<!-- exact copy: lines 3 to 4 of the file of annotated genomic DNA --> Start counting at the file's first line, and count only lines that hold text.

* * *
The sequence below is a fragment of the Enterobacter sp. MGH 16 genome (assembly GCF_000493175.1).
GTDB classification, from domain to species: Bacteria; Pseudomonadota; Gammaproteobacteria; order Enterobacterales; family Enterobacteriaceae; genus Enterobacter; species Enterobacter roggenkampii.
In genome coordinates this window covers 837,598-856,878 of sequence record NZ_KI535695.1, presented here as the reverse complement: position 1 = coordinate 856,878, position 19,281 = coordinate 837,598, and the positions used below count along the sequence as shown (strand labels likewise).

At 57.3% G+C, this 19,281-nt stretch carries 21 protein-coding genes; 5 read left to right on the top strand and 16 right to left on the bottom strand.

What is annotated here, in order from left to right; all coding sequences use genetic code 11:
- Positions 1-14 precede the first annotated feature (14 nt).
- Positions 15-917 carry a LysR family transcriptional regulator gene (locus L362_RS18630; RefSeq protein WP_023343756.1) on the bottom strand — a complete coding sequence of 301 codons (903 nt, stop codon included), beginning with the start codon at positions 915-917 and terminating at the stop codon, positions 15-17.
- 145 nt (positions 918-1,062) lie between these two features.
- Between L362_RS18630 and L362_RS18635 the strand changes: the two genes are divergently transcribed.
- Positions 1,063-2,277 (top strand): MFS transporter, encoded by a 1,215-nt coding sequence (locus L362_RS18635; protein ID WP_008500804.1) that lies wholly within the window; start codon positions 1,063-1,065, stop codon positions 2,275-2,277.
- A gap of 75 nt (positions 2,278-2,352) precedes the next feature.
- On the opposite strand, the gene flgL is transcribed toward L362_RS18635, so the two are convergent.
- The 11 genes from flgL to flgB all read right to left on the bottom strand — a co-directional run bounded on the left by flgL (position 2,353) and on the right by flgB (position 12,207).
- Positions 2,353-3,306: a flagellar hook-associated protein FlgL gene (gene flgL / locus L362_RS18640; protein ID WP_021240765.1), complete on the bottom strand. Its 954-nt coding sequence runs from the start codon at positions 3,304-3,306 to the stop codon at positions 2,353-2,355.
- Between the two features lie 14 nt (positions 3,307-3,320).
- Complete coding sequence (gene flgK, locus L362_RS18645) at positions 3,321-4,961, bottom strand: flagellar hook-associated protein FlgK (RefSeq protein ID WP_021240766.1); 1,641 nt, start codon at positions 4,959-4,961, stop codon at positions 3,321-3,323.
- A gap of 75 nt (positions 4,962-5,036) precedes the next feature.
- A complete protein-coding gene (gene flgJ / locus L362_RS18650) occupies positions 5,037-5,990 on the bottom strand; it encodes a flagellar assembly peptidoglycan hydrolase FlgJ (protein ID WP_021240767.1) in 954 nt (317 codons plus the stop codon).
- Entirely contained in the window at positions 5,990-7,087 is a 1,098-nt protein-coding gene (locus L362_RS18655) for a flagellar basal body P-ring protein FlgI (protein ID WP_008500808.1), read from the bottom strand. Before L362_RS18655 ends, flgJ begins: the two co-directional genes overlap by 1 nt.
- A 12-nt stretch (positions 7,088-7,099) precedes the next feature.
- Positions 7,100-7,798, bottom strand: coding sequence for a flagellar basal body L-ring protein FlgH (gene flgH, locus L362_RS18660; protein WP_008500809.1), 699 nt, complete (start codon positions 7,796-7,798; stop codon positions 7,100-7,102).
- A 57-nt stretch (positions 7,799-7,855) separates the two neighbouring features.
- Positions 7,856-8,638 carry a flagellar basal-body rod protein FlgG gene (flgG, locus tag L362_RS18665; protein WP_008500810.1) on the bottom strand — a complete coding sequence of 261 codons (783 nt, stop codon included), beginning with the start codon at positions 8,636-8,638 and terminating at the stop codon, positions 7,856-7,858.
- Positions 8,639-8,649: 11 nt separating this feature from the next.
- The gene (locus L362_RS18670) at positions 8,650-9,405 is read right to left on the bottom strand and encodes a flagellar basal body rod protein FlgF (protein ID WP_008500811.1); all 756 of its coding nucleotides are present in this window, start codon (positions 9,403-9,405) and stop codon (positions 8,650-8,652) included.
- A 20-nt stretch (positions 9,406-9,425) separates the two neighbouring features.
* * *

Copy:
In genome coordinates this window covers 837,598-856,878 of sequence record NZ_KI535695.1, presented here as the reverse complement: position 1 = coordinate 856,878, position 19,281 = coordinate 837,598, and the positions used below count along the sequence as shown (strand labels likewise).

At 57.3% G+C, this 19,281-nt stretch carries 21 protein-coding genes; 5 read left to right on the top strand and 16 right to left on the bottom strand.